Fri 24 Oct, 2003 10:40 pm
Was halten die Dresdner von den Bus- und Bahntariferhöhungen?
Ab dem 1. November 2003 hebt der Verkehrsverbund Oberelbe (VVO) die Preise für Bus- und Bahnfahrten um durchschnittlich fünf Prozent an, wobei dies für die einzelnen Tarife recht unterschiedlich ausfällt. Was halten Sie von dieser Maßnahme, die mit steigenden Energiepreisen begründet wird?
What do hold the inhabitants of Dresden of the bus and road rate rises?
From the 1st November, 2003 the traffic group Oberelbe (VVO) raises the prices of bus and road journeys to on an average five percent and this is rather different for the single rates. What do you hold from this measure which is founded with rising energy prices?
Yep it's German. Got this using free translation online. http://translation2.paralink.com/
Yes, it definitely is German, and the translation is quite good, but there are naturally a few mistranslations/differences between the languages; as you can probably guess, 'halten' is referring to holding opinions rather than holding physically. I'd roughly translate it into English as: "what do the people of Dresden think about the rises in bus and road rates. From 1st November, 2003, the traffic group Oberelbe is raising the price of bus and road journeys by an average of 5%, and the single rates are another matter. What do you think about this measure, which is justified by rising energy prices?"
Correct, dròm_et_rêve! :wink:
Perhaps, a slightly different translation would give the last sentence a meaning, which was originally intended: "What do you think about this measure, which they [the company] justify by rising energy prices?"
It lokks like the introducing part of a newspaper poll (actually it's from the Dresden online town-magazine, I just found out
I almost forwarded this straight to you when I saw it Walter. Then I thought I'd check out the online translation engines first.
Then I thought I'd check out the online translation engines first.
Whcih actually didn't work that bad, Wilso!
Yeah, I was surprised. They seem to be getting better.
Thank you for verifying that, Walter... I knew that 'they' justified it with rising energy prices, but I translated it using the passive, which I perhaps should not have done. Electronic translators, it seems, are becoming better at translating a source language into English, but I still would never trust one to translate from English into another target language. I myself am trying to create an English-French-Spanish three way translator that combats the screaming problems in grammar that afflict most electronic translators. The key to this is creating a two-fold lexis: the translator translates full phrases that it recognises first, and then words, which combats the problem of translating English idioms directly to English. For example, in English we would say 'he treats her like a doormat'. The average translator would translate as this: 'él la trata como un doormat' which doesn't make sense or 'como un felpudo', which doesn't make sense to the Spanish speaker either. My translator would have a list of all the possible conjugations of to treat like a doormat- 'tratar como a un esclava/pisotea': (literally, to treat like to a bracelet/bangle or stamping) and so would come up with 'le trata como a un esclava/pisotea.' For this to work, you need about one hundred endings for each idiom, so it will take about four years before it can be sold/put on the internet.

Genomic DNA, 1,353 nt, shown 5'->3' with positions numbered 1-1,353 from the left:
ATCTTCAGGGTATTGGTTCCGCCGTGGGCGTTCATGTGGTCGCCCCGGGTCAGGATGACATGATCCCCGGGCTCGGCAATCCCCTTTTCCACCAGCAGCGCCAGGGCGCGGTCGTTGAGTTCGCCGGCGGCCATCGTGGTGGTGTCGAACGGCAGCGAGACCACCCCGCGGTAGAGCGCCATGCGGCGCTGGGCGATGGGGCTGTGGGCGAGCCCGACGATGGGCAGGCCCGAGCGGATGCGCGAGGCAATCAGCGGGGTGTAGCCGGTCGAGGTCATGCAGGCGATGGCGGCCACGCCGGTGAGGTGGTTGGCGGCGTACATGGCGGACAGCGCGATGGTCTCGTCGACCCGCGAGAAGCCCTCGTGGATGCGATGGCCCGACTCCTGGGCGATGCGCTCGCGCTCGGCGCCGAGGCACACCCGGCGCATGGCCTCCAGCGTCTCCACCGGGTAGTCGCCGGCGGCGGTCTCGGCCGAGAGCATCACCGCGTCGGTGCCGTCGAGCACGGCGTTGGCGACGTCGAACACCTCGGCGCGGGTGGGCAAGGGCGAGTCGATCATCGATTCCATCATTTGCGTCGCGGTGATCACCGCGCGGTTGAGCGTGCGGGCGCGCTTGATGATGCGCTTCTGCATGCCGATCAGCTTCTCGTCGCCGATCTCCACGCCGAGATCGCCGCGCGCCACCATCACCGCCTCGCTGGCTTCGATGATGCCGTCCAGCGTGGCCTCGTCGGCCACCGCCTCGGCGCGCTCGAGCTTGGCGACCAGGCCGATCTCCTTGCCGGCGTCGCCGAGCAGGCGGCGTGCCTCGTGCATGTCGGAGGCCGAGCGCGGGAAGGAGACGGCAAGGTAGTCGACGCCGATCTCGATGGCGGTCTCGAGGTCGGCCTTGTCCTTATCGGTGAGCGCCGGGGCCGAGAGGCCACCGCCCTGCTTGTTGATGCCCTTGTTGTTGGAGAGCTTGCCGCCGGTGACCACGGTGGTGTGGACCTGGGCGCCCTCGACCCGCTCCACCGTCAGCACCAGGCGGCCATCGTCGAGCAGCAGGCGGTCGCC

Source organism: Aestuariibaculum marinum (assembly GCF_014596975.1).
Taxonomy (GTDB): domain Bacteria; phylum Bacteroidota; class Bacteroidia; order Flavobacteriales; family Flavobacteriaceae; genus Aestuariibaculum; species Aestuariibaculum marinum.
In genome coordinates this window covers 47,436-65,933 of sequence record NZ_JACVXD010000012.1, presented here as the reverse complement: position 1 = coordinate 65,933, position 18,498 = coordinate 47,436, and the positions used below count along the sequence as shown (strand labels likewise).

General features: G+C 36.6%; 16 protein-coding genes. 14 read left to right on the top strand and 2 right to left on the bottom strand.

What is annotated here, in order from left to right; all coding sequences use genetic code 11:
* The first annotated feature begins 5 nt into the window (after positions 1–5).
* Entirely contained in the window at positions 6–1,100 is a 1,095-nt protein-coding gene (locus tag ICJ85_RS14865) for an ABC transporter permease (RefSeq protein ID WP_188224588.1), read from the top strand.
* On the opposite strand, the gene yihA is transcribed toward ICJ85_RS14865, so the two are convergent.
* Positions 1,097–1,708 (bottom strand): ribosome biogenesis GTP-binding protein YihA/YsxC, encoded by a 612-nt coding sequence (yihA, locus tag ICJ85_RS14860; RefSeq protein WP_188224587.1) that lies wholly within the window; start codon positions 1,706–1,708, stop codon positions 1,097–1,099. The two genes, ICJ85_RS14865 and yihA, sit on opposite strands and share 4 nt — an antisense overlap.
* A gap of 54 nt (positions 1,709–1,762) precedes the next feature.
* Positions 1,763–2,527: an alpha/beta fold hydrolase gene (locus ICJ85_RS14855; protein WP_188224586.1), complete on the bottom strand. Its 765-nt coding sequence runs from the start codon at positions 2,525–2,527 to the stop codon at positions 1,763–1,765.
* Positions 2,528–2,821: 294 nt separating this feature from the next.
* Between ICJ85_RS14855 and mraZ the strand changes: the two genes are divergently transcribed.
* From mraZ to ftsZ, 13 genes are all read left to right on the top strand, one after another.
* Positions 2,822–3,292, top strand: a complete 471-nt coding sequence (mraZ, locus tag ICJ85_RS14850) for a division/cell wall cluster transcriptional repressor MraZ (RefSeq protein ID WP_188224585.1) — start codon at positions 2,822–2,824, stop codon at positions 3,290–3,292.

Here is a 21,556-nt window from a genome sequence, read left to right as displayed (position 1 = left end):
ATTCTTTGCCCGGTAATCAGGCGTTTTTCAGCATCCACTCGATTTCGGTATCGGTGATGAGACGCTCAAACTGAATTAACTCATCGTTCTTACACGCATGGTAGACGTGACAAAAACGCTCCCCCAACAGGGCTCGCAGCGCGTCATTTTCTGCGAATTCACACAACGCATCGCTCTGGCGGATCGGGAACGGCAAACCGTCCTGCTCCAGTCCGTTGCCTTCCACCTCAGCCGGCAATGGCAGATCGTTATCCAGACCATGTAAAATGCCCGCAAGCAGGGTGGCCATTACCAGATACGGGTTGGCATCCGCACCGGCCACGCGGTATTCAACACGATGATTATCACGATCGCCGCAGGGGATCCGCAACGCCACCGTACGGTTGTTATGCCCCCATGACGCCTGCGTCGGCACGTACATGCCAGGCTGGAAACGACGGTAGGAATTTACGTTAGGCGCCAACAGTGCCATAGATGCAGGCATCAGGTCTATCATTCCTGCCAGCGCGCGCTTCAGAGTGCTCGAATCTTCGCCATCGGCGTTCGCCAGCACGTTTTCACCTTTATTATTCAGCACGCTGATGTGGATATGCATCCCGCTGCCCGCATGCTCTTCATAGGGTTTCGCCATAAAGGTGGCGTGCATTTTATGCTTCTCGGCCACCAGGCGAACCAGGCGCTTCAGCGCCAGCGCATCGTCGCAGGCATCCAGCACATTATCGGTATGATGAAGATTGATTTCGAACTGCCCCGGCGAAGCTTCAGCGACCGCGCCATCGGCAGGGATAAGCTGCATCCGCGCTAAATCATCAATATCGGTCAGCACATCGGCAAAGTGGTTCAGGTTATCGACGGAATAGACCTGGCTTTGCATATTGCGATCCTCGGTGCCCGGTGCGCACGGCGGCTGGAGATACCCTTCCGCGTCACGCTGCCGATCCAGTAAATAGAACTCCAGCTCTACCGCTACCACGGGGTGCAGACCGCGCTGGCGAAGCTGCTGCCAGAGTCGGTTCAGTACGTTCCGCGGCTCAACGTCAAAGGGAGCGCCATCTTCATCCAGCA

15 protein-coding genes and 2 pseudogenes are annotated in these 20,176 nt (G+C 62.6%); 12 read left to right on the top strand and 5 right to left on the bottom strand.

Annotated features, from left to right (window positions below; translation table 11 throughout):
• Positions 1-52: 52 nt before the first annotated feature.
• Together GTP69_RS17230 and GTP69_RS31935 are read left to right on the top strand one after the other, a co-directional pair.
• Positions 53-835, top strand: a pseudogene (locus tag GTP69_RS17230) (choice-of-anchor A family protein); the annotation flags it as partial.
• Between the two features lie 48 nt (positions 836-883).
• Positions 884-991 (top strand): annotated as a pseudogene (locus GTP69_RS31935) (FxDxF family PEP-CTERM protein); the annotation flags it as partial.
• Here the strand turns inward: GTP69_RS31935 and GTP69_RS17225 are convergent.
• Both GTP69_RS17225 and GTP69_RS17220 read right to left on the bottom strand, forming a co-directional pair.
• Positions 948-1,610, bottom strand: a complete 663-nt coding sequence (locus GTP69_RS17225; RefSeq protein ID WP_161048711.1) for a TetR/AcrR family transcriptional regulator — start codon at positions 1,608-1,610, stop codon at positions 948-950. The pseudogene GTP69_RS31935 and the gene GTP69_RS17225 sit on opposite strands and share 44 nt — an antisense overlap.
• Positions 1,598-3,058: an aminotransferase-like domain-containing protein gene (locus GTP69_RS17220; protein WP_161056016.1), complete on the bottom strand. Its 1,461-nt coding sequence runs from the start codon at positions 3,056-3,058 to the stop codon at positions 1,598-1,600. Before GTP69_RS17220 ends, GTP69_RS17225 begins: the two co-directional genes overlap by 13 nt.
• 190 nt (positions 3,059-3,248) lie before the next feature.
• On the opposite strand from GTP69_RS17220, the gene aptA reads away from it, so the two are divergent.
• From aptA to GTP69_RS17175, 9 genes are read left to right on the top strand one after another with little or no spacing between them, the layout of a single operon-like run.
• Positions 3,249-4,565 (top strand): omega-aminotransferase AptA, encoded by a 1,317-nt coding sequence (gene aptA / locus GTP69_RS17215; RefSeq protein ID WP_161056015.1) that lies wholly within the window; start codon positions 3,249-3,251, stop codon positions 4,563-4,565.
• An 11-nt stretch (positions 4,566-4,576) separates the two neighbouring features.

Thank you all.
I'd like to read all replies carefully.
I've been using those free translation sites myself -- and while you occasionally get rather garbled translations -- you usually can make out what is being said.
Hooray for the Internet.
If you're bored, try writing something in English, using an online translator to translate it into a few different foreign languages, and then bring it back to English. It's like the old "telephone" game--what you get back is very rarely what you put in and can sometimes be quite amusing.
Wellcome, waynewan, to a2K and on this thread!
I really can assure that people in Dresden speak and write German (although the Saxonian dialect might sometimes indicate something different
[but even that doesn't sound like French :wink: ]).